This election cycle, the General Services Administration, which is responsible for coordinating presidential transition activities, was authorized for $13.278 million in pre-election funds for both campaigns and $9.5 million for post-election activities for the president-elect. This helps to cover the costs for a massive amount of work to be done in a few short weeks (President-Elect Barack Obama’s 2008 transition team employed more than 800 staff members to handle the load). Among many other tasks, they completed reviews of all federal agencies and outlined the policy priorities of the incoming administration.

It’s easy to get lost in the torrent of negativity that is this current presidential election. However, these Rx for Innovation interviews unearthed an authentic sense of anticipation that a new administration brings. And the power of what science is bringing forth is both evident and palpable in many areas - for example, cancer (and, specifically, the power of immunotherapy), precision medicine models and data gathering, and understanding the microbiome.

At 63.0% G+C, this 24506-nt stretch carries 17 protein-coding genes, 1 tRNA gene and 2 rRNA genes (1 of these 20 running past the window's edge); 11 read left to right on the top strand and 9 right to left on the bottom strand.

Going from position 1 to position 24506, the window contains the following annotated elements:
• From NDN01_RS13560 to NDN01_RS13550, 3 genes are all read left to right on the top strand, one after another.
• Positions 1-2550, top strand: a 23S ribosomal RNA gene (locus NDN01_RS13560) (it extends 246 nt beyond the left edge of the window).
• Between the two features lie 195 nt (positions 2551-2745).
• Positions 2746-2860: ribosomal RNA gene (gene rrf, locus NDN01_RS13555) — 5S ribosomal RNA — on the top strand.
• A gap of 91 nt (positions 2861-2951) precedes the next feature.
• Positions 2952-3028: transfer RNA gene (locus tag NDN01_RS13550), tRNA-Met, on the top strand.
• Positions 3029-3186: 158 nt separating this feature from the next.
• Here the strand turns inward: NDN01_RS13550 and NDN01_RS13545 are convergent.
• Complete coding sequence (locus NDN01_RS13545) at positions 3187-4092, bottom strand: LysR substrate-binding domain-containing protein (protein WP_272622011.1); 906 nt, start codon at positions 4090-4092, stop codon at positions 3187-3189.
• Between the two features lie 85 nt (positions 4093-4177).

Those we interviewed had strong ideas on how to create a new prescription for innovation that would enhance the opportunity for discovery, development and deployment of treatments, interventions and, yes, even cures. 

Why does the R&D system matter? There was violent agreement that biomedical innovation is vital to America’s health and economic well-being. Furthermore, interviewees pointed to the unique nature of the American model and the balance required to keep the ingenuity alive, well and commercialized. The value of biomedical investments is clear: